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Tree Lizards Standard: 7.EE.4a Use variables to represent quantities in a real-world or mathematical problem, and construct simple equations and inequalities to solve problems by reasoning about the quantities. Photo by Tom Brennam

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Youre a research biologist interested in conserving the tree lizard species. Photo by Tom Brennam

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Example A: 5 adults, 4 women Each lays 3 eggs How many of the offspring (babies) do you think will survive? 2/3 of the offspring will survive How many lizards will there be next year?

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Example A Continued… 5 adults, 4 females, 3 eggs per female, 2/3 eggs survive 5 + (4 x 3) x 2/3 = x 2/ / = 13 lizards

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Practice Problem 1: 8 adults, 4 female, each female lays 5 eggs, ½ eggs survive Write an equation Find next years population

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Practice Problem 1: 8 adults, 4 female, each female lays 5 eggs, ½ eggs survive 8 + (4 x 5) x ½ x ½ / = 18 lizards

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Think about it… Reality Check! How do you really know the number of eggs that survive in the wild? A real research biologist would catch the lizards one year and come back a year later and count them again.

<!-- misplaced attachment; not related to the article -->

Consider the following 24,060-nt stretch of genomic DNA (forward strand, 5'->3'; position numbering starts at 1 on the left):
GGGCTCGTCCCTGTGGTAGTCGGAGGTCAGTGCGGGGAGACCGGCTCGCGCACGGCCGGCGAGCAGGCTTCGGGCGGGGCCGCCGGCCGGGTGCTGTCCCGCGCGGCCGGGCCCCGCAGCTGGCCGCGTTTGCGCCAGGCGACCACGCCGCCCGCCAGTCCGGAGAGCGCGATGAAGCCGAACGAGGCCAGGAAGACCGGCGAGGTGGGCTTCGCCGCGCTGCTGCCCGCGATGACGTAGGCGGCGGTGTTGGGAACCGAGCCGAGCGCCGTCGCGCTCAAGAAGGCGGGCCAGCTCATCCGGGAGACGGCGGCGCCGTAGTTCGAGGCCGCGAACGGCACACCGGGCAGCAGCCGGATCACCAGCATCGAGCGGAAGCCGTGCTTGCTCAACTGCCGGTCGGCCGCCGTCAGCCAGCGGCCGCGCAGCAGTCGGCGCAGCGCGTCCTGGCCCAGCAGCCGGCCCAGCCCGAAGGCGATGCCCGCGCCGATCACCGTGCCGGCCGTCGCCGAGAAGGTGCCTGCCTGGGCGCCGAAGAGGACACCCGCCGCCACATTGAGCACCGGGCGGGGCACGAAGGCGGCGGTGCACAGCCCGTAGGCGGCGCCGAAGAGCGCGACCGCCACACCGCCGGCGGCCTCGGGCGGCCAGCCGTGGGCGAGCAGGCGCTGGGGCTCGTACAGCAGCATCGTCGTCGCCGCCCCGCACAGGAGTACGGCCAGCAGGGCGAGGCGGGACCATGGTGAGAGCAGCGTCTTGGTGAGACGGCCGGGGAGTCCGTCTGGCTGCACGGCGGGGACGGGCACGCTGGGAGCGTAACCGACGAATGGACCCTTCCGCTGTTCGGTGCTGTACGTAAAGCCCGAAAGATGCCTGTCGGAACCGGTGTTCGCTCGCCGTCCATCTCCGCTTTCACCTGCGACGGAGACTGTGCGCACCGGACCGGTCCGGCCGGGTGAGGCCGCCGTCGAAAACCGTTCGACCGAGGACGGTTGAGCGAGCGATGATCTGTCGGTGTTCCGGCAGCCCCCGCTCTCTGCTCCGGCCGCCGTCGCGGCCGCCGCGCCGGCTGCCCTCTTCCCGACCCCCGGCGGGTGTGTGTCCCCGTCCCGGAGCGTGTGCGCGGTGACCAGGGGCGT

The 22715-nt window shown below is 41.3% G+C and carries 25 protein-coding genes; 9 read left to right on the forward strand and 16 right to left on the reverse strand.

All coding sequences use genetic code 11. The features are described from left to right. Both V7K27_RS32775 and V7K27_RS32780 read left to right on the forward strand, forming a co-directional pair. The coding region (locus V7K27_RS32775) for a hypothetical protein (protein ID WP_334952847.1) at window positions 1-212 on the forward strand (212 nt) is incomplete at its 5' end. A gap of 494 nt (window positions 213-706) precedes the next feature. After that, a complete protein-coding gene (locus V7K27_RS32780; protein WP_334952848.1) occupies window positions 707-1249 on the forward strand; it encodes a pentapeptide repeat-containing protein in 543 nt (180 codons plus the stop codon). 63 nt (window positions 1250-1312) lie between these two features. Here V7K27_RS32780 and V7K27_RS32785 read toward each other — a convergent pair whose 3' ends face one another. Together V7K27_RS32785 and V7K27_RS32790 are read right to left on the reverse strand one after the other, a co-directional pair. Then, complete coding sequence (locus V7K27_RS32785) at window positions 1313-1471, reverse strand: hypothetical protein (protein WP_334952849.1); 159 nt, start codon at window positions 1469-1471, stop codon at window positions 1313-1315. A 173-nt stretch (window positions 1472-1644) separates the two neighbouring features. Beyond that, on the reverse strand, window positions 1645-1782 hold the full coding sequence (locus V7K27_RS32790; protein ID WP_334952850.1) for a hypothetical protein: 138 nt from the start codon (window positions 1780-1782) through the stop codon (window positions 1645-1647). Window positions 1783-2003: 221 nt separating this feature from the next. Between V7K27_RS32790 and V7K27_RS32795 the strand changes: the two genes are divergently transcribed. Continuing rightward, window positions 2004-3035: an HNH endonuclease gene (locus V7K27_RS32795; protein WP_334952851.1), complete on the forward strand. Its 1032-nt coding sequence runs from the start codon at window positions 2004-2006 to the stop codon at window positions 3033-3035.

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Practice Problem 2: 4 adult lizards, 2 female, each female lays 5 eggs Next year you find 12 lizards. What fraction of the eggs survived? Write an equation with x representing the fraction of eggs that survive. The solve for x.

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Practice Problem 2: 4 adult lizards, 2 female, each female lays 5 eggs 12 lizards are found the following year 4 + (2 5) X = X = 12 10X = 12 – 4 10X = 8 X = 8/10 or 4/5

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Closure: What mistake did the researcher make? 3 adult lizards, 2 female, each female lays 4 eggs 10 lizards are found the following year 3 + (2 4) X = X = 10 11X = 10 X = 10/11

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Extension: What happens if some of the adult lizards die? How would you change your equation?

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